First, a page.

Pennsylvania’s Dirt, Gravel and Low Volume Road (DGLVR) Maintenance Program provides education, technical assistance, and grant funding to local public road-owning entities throughout the commonwealth.
The DGLVR program’s goal is to implement Environmentally Sensitive Maintenance Practices aimed at reducing the environmental impacts of public roads and long-term maintenance costs.
The PA State Conservation Commission (SCC) administers the program at the state level and allocates funding to conservation districts in 65 counties throughout Pennsylvania. Owners of public roads apply for grants to their local conservation district and work with them to complete projects.
Last year, the Pike County Conservation District entered into four contracts with three different municipalities to complete Dirt, Gravel and Low Volume Road projects. Due to an unusually wet summer and fall, two of those projects had to be postponed until Spring of 2019.
One of the projects completed was a low volume road in Shohola Township called Glen Drive. Some of the Environmentally Sensitive Maintenance practices implemented on this road include road filling, ditch grading and stabilization, underdrain installation, culvert pipe replacement and installation, as well as the installation of a drop inlet.
The old chip and tar road surface was removed and replaced. The improvements made on this road will help maintain proper stormwater drainage, which will ultimately add to the life expectancy of the road. The total grant amount for this project was $50,938.24.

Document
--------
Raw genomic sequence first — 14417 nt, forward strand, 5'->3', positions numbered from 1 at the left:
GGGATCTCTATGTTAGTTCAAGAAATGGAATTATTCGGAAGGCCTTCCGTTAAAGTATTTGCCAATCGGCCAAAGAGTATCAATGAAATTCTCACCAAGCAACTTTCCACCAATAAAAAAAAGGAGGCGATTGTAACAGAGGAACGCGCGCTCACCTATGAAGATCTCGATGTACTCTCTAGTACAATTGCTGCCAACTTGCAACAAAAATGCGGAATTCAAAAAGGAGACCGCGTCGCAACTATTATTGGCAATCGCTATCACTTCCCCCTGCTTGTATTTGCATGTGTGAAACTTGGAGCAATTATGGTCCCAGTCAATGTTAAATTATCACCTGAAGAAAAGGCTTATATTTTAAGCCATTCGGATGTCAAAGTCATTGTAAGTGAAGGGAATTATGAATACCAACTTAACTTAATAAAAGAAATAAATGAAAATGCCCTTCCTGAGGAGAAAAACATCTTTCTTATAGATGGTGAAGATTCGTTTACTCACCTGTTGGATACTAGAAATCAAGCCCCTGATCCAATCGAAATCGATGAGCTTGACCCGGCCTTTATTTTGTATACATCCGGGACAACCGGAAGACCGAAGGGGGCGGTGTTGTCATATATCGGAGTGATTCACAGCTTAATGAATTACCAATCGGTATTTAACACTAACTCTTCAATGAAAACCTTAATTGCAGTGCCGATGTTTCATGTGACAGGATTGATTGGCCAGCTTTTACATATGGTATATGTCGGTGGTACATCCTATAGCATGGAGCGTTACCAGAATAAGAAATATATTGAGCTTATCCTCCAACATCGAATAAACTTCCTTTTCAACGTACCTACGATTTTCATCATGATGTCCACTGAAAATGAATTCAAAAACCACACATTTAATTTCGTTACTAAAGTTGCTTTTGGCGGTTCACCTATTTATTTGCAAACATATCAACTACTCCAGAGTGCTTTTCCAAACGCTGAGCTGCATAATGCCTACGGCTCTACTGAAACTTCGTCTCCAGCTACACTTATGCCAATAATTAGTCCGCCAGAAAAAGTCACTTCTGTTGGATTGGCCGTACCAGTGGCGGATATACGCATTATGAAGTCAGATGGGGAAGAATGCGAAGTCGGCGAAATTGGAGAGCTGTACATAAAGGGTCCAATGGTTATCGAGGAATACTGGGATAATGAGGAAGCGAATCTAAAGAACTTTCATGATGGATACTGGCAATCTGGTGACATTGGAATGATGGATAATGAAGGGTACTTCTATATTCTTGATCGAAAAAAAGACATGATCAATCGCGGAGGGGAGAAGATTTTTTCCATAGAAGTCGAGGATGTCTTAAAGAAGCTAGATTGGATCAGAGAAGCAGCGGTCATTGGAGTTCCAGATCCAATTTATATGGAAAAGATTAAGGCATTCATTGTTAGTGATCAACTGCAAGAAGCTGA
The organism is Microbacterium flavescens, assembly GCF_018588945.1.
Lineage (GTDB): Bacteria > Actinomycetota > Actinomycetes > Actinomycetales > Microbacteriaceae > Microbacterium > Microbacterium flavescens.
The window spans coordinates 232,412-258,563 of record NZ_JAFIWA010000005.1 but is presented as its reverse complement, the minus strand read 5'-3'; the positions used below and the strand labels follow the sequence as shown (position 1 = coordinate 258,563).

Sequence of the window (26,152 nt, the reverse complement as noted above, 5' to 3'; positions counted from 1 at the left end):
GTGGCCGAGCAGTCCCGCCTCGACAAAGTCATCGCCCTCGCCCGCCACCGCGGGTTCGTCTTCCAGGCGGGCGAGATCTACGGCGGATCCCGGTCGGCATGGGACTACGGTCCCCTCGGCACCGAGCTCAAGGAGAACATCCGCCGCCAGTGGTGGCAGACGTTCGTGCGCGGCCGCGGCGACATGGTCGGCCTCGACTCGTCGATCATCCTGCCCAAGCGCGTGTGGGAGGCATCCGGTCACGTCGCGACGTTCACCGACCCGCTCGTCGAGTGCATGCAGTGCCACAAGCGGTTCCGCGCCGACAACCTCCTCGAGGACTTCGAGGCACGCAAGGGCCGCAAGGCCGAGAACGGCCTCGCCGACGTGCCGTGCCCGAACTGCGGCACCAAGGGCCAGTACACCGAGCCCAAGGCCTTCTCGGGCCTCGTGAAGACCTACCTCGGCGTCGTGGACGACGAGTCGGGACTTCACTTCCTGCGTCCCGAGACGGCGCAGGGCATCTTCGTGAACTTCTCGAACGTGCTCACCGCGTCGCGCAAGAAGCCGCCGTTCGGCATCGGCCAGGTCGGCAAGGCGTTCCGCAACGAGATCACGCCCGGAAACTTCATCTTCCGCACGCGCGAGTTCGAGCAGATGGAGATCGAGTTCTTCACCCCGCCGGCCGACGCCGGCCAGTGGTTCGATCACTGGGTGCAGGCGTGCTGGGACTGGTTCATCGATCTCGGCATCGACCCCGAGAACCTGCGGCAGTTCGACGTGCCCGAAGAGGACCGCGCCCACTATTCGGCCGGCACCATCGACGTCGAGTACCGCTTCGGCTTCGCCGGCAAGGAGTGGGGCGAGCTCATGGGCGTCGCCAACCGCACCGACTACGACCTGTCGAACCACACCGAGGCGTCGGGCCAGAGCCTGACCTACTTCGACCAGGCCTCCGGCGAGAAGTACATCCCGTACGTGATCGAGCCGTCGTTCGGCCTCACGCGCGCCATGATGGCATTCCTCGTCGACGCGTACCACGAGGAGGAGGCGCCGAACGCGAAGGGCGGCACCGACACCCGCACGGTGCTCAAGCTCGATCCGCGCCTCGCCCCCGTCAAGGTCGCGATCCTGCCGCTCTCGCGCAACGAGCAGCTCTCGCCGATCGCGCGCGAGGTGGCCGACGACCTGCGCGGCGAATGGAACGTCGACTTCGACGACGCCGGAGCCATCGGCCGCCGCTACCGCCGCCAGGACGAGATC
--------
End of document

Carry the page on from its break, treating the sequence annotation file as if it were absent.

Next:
Greene Township completed a dirt and gravel road project on Sawmill Road. Environmentally Sensitive Management Practices implemented include road fill, waterbar installation, culvert pipe replacement and installation, ditch grading, and embankment stabilization.
1,650 tons of Driving Surface Aggregate (DSA) was placed on the road surface. DSA was developed by Penn State’s Center for Dirt and Gravel Road Studies. It is a mixture of crushed stone developed specifically as a surface wearing course for unpaved roads. DSA has a unique particle size distribution designed to maximize packing density and produce a durable road surface that performs better than conventional aggregates.
Conservation District staff and Board Members continue to work with representatives from PA Fish and Boat Commission and the Natural Resource Conservation Service on the DGLVR Program. Both organization sit on Pike County’s Quality Assurance Board. This board prioritizes submitted DGLVR applications and funds projects. To learn more about the program, you can visit the Programs and Services page on the District website.
The District is currently accepting applications for future Dirt, Gravel, and Low Volume Road Projects. Any state or local public entity that owns and maintains public roads is eligible to apply for DGLVR Program funding.
If you have questions regarding the program or whether or not your road would be eligible for funding, please contact the District for assistance.